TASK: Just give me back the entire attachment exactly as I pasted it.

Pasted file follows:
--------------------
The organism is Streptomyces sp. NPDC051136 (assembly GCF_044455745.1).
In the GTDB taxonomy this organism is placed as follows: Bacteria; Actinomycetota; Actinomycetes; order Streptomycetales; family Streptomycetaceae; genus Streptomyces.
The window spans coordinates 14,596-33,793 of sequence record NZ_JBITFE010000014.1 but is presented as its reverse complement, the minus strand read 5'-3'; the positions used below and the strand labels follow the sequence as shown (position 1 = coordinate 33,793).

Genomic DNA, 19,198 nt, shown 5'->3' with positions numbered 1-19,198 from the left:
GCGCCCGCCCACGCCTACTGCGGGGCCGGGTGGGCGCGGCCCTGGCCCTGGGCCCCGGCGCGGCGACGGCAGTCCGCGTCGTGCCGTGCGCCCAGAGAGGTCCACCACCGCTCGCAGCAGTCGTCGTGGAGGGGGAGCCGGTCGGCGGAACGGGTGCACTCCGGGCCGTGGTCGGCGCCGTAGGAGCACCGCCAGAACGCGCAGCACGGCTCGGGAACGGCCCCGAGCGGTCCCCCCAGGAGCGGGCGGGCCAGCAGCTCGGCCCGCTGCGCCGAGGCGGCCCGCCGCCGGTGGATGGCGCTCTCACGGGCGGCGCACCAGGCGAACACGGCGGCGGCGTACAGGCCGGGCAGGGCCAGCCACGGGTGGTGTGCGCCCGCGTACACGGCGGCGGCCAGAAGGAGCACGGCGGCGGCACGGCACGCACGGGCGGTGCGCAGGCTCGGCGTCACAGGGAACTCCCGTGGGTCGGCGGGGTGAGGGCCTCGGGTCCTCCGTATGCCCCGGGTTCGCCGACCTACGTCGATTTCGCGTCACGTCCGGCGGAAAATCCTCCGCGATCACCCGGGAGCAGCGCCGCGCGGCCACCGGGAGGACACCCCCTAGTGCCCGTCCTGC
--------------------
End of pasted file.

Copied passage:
The organism is Streptomyces sp. NPDC051136 (assembly GCF_044455745.1).
In the GTDB taxonomy this organism is placed as follows: Bacteria; Actinomycetota; Actinomycetes; order Streptomycetales; family Streptomycetaceae; genus Streptomyces.
The window spans coordinates 14,596-33,793 of sequence record NZ_JBITFE010000014.1 but is presented as its reverse complement, the minus strand read 5'-3'; the positions used below and the strand labels follow the sequence as shown (position 1 = coordinate 33,793).

Genomic DNA, 19,198 nt, shown 5'->3' with positions numbered 1-19,198 from the left:
GCGCCCGCCCACGCCTACTGCGGGGCCGGGTGGGCGCGGCCCTGGCCCTGGGCCCCGGCGCGGCGACGGCAGTCCGCGTCGTGCCGTGCGCCCAGAGAGGTCCACCACCGCTCGCAGCAGTCGTCGTGGAGGGGGAGCCGGTCGGCGGAACGGGTGCACTCCGGGCCGTGGTCGGCGCCGTAGGAGCACCGCCAGAACGCGCAGCACGGCTCGGGAACGGCCCCGAGCGGTCCCCCCAGGAGCGGGCGGGCCAGCAGCTCGGCCCGCTGCGCCGAGGCGGCCCGCCGCCGGTGGATGGCGCTCTCACGGGCGGCGCACCAGGCGAACACGGCGGCGGCGTACAGGCCGGGCAGGGCCAGCCACGGGTGGTGTGCGCCCGCGTACACGGCGGCGGCCAGAAGGAGCACGGCGGCGGCACGGCACGCACGGGCGGTGCGCAGGCTCGGCGTCACAGGGAACTCCCGTGGGTCGGCGGGGTGAGGGCCTCGGGTCCTCCGTATGCCCCGGGTTCGCCGACCTACGTCGATTTCGCGTCACGTCCGGCGGAAAATCCTCCGCGATCACCCGGGAGCAGCGCCGCGCGGCCACCGGGAGGACACCCCCTAGTGCCCGTCCTGC